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Thread: Picts/Caledonians, Britons and Gaels, what's the difference?

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    What do you think of the etymological significance of the word Caledonian?

    According to Zimmer (2006), Caledonia is derived from the tribal name Caledones (or Calīdones), which he etymologizes as "'possessing hard feet', alluding to standfastness or endurance", from the Proto-Celtic roots *kal- "hard" and *φēdo- "foot".

    That's one of the reasons I thought they might have been ore In do European, as in they possessed strong feet and were not moved away by newer peoples.

    I suppose that's my imagination playing with itself.

  2. #22
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    In comparison Ireland appears to have been cut-off from Britain for about 5-600 years in period after 800BC. Archaelogists often term this period a 'Dark age' due to minimum amount of finds etc. Some have even gone so far to claim that the Irish Iron age is a 'hidden age' given that there is so little finds etc and the apparent signs of low population etc.

    What's interesting about this of course is that some of work done on Indo-European linguistics suggested a spilt between Brythonic and Goidelic branches of Celtic as early as 900BC (2,900 years ago).



    Now that's from a 2003 letter to Nature, and they used modern versions of language to try and recreate spilt points. But it should be pointed out that authors writing in 'Old Irish' in period 600-1000AD never draw a connection between the Irish (Gael) and Britions, if anything they basically regard them as totally foreign even though they are linguistic brethren.

    So basically a key difference is linguistic/socio-political. To be a 'Gael' not only did you have to be Irish speaking but ye would subscribe to a notion of common kinship where all 'Gael' descend from the so-called son's of Míl. This was a political construct drawn up in the 8th century. What's evident at least during the period after arrival of christianity is that Irish and Welsh were not mutually understandable languages.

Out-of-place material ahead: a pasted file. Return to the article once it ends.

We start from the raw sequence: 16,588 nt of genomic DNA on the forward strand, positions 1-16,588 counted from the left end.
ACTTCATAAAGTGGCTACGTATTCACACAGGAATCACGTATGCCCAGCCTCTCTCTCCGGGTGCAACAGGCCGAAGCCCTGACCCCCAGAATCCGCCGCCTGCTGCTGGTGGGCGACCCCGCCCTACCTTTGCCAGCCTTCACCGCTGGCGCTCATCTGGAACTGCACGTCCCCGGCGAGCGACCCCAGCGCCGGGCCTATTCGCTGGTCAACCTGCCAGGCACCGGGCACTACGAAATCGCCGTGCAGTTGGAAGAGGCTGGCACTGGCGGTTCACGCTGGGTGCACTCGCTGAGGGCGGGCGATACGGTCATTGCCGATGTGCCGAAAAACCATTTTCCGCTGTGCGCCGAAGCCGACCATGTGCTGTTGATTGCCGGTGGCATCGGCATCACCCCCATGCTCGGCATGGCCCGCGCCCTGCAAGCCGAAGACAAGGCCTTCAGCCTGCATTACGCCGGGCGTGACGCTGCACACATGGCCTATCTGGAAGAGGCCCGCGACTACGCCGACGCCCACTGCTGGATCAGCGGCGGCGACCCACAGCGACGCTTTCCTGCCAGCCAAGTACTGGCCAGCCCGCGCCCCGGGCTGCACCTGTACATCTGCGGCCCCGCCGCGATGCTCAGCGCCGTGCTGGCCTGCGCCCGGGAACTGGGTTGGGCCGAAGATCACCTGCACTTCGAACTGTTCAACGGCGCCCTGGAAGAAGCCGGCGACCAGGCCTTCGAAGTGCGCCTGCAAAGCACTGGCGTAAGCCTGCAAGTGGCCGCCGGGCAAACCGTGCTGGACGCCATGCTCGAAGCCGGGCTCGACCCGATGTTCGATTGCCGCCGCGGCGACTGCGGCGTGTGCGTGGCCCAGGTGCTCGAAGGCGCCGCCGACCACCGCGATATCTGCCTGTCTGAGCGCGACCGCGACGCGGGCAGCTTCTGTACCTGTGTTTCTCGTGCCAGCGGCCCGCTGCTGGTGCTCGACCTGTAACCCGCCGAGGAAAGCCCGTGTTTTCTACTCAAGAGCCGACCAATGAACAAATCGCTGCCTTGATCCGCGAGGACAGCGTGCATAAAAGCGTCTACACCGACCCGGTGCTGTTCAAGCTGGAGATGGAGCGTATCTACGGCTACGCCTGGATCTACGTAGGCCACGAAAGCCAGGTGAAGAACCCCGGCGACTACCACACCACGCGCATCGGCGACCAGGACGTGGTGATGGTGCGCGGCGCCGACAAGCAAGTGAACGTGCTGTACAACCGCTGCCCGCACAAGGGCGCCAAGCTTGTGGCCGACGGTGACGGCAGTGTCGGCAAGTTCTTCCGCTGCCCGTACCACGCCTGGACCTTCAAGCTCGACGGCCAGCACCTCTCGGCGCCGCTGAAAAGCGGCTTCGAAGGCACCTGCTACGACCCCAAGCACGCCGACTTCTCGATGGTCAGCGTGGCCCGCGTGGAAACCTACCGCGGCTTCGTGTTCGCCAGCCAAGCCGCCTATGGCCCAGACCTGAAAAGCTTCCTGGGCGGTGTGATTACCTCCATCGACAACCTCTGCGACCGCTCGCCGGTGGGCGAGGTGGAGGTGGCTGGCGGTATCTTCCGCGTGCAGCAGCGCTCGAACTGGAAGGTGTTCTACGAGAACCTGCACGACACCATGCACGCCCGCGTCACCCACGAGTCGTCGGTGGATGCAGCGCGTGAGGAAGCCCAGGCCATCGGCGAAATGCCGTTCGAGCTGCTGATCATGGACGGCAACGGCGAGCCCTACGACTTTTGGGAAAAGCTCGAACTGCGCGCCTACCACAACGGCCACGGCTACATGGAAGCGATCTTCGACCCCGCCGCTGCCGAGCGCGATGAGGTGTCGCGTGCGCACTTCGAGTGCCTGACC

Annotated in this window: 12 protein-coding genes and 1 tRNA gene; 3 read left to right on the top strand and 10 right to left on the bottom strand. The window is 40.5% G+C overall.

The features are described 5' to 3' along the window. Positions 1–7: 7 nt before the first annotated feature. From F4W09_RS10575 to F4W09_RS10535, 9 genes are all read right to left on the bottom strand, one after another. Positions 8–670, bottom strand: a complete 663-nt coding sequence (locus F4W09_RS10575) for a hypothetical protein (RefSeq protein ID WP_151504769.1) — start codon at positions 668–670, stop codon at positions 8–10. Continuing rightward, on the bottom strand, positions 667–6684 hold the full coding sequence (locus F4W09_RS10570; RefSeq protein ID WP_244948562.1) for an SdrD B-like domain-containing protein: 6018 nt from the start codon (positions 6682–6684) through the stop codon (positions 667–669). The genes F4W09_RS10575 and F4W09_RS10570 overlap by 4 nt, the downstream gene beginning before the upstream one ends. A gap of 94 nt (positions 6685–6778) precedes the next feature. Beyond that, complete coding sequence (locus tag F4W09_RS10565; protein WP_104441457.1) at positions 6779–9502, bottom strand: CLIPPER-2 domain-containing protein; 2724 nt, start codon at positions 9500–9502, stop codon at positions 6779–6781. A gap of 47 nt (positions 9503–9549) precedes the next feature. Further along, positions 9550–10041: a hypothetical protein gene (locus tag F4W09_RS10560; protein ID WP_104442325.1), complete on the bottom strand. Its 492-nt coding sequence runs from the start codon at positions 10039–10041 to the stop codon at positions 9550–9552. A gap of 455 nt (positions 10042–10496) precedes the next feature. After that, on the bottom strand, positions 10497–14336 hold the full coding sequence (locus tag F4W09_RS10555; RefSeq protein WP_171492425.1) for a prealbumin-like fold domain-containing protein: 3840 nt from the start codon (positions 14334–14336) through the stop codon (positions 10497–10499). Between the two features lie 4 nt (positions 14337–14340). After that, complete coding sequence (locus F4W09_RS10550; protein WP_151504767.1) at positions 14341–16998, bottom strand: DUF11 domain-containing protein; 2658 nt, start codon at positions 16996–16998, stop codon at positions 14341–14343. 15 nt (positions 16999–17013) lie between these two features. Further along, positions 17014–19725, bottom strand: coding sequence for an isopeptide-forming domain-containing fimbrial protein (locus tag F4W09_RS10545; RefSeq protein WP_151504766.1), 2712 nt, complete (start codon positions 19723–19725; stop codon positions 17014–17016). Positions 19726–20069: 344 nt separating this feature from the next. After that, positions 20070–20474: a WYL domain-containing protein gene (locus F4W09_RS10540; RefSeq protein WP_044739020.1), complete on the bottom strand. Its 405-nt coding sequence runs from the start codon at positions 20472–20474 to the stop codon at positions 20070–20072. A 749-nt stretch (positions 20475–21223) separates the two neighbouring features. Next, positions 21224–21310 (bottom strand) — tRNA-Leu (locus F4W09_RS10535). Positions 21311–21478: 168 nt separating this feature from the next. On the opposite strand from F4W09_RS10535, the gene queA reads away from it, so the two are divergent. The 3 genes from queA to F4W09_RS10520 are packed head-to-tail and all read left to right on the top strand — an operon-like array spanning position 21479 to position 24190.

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  4. #23
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    Quote Originally Posted by PerceptionDeception View Post
    It seems that the Gaels had/have an Iberian influence that Britons and Caledonians don't have
    Maybe you are mixing up the Gaels with th Silurians? Who one of the Romans hypothesis was that they could be related to the Iberians, but don’t forget allot of the Iberians at that time were also Celtic.
    There could well have been trading and moving of peoples along North Atlantic.
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    Quote Originally Posted by alexfritz View Post
    i guess its all shrouded in folklore and mystery, yet the picts were said to be scythians and differing from the ireland derived scoti; depends how much merits such folklore stories have and what historical context to place them, specially interesting the 'Tuatha Dé Danann' who are placed at the times of the rathlin boys;
    I don't trust any such folk stories, especially post-Christian ones as they were mostly written to legitimise creationism and link they Irish people into Noah, such as the story of Goidel Glas or the Mil Éspaine myth

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    Quote Originally Posted by Tomenable View Post
    They surely had other subclades of R1b-P312 as well, at least Britons. Roman-era samples prove this.

    They also had some I2 of course.
    Right. 6DRIF23 looks autosomally like an Insular Celt, but the mechanics of DF19 distribution are not clear. Certainly not all Z17112 are Insular Celts, but this guy's ancestry in ~300AD makes him ook like one.